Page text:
Night Skies for November and December


All the planets are now back which us, although mostly in the early morning hours until we get past the start of 2003.

With Venus in the morning sky later this year we will once again have all the visible planets in the same field of view as we did last spring. Mars, Venus, Jupiter and Saturn. From time to time the crescent moon will also be seen nearby each of them. You may even catch a glimps of Mercury at times low in the East before the morning sunrise, but Mercury is very, very hard for the casual observer to find. The rest are firey bright, although Mars and Saturn will be a little plae for the here and now. By spring of next year Saturn will be a very bright yellow-orange. Jupter a very, very bright white-yellow. Around the turn of the New Year Venus a brillian blue-white low in the East about two hours before sunrise.

Saturn, Jupiter and much later next year Mars, will be heading back into the evening skies.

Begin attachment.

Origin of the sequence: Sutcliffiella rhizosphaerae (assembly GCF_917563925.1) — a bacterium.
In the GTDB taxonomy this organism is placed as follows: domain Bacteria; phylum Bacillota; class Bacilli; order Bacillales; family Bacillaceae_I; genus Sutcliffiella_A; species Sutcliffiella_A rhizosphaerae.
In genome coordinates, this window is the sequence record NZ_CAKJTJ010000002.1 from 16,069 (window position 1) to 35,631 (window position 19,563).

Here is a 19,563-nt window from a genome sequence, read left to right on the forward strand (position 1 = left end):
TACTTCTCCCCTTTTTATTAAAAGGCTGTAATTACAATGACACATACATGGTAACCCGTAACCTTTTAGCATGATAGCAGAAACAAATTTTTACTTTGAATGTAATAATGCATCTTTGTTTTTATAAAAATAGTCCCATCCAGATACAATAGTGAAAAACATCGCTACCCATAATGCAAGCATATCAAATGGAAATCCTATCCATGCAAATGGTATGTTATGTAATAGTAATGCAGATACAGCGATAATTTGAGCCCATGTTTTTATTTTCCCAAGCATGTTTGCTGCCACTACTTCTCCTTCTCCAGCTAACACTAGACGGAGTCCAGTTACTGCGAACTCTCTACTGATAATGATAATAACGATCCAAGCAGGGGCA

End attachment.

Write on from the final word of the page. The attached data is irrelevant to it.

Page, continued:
For even the novice one of the two best meteor shows of the year occurs in November, the Leonids. Rates on this shower (which were boosted recently by a returning comet) have been above 50 per hour in dark locations and as high as 500 per hour. These seem to come from the constelation Leo and are best seen after midnight in the early morning hours. They travel from about the zeinth (that point straight up) in all directions down to the horizon. I saw many in the south and west, plus some in the north and east last year. This year the full moon will hamper viewing, especially in the brightly lighted cities. Best observing dates will be November 18th and 19th.

For more information visit: http://www.arm.ac.uk/leonid/


For the experienced observer there will be a prenumral eclipse of the Moon on November 19-20. This is not a very promient event (the moon passes into the weak outer shadow cast by the Earth deep in space and darkens only factionally).

A total solar eclipse occurs on Wednesday, December 4th, visibile only in central and southern Africa.

For more information visit this eclipse site: www.hermit.org/Eclipse/2002-12-04

On Saturday Morning, December 14th the Geminid meteor shower reaches it's peak in the early hours (stay up from Friday night to Saturday after 1 am) with between 50 and 120 meteors per hour in dark areas and about 25 in the city.


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